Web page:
Student Performance & Accountability > Federal, State, and Local Accountability Systems

Federal, State, and Local Accountability Systems

Federal and State Accountability Systems
 

 
Federal Accountability System
 
 
No Child Left Behind
 
 
 
Section 1111(h)(2) of the No Child Left Behind Act (NCLB) requires each local education agency (LEA) that receives Title I, Part A funding to disseminate specific LEA- and campus-level data to 1) all LEA campuses, 2) parents of all enrolled students, and 3) to make the information widely available through public means such as posting on the internet, distribution to the media, or distribution through public agencies.
 
 
Adequate Yearly Progress
 
Adequate Yearly Progress (AYP) is the accountability component of the No Child Left Behind Act of 2001. The Department of Education requires that all states rate their public schools based on whether or not they met adequate yearly progress in reading and math on the state's assessment and on one additional indicator. Both performance and participation in reading and math is evaluated in terms of all students and six student groups - African-American, Hispanic, White, Economically Disadvantaged, Special Education, and Limited English Proficiency. For elementary and middle schools, the additional indicator is attendance. For high schools and districts, the additional indicator is the four-year longitudinal graduation rate based on a ninth-grade cohort. Ratings given are "Met AYP" or "Missed AYP".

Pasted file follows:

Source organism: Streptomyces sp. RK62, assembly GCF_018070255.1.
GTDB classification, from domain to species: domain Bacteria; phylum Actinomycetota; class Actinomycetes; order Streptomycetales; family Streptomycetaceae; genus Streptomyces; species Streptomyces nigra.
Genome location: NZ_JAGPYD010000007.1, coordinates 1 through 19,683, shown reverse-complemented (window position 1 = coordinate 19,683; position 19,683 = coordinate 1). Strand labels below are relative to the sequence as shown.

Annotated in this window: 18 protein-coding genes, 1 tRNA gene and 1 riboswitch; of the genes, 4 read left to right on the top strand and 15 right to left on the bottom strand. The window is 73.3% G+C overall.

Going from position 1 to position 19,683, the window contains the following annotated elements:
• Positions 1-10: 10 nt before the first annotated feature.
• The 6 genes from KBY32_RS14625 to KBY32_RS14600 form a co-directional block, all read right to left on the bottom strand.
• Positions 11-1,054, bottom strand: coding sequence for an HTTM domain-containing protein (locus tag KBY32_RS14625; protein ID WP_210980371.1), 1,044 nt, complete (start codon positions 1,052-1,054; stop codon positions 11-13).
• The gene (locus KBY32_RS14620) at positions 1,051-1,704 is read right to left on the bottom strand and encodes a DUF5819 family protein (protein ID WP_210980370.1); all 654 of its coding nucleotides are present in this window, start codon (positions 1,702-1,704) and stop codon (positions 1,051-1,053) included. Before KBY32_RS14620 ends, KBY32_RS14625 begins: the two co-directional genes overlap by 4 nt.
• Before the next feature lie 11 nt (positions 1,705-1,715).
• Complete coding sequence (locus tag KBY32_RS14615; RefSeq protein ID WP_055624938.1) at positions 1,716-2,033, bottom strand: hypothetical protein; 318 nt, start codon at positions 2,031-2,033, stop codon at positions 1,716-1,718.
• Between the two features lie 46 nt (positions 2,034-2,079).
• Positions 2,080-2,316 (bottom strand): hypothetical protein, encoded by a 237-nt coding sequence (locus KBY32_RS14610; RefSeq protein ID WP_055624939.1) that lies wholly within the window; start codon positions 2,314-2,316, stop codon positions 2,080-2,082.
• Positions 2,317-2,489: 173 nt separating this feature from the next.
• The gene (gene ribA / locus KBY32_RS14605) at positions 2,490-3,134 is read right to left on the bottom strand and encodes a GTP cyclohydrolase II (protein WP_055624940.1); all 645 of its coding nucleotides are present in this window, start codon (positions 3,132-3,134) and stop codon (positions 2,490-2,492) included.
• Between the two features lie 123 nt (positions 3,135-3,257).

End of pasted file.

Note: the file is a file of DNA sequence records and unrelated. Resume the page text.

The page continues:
State Accountability System
 
Texas Academic Performance Report (TAPR) formerly known as Academic Excellence Indicator System (AEIS)  
 
Due to changes in legislation, the performance report formerly known as the Academic Excellence Indicator System (AEIS) report is now the Texas Academic Performance Report (TAPR).
 
Texas Academic Performance Report 2012-2013 Initial Implementation 


Due to changes in legislation, the performance report formerly known as the Academic Excellence Indicator System (AEIS) report is now the Texas Academic Performance Report (TAPR).

 
Performance Based Monitoring and Analysis System
 
The Division of Performance-Based Monitoring is responsible for developing the Performance-Based Monitoring Analysis System (PBMAS) which is an automated data system that reports annually on the performance of school districts and charter schools in selected program areas including:
  • bilingual education/English as a second language,
  • career and technical education,
  • special education, and
  • certain programs under the No Child Left Behind Act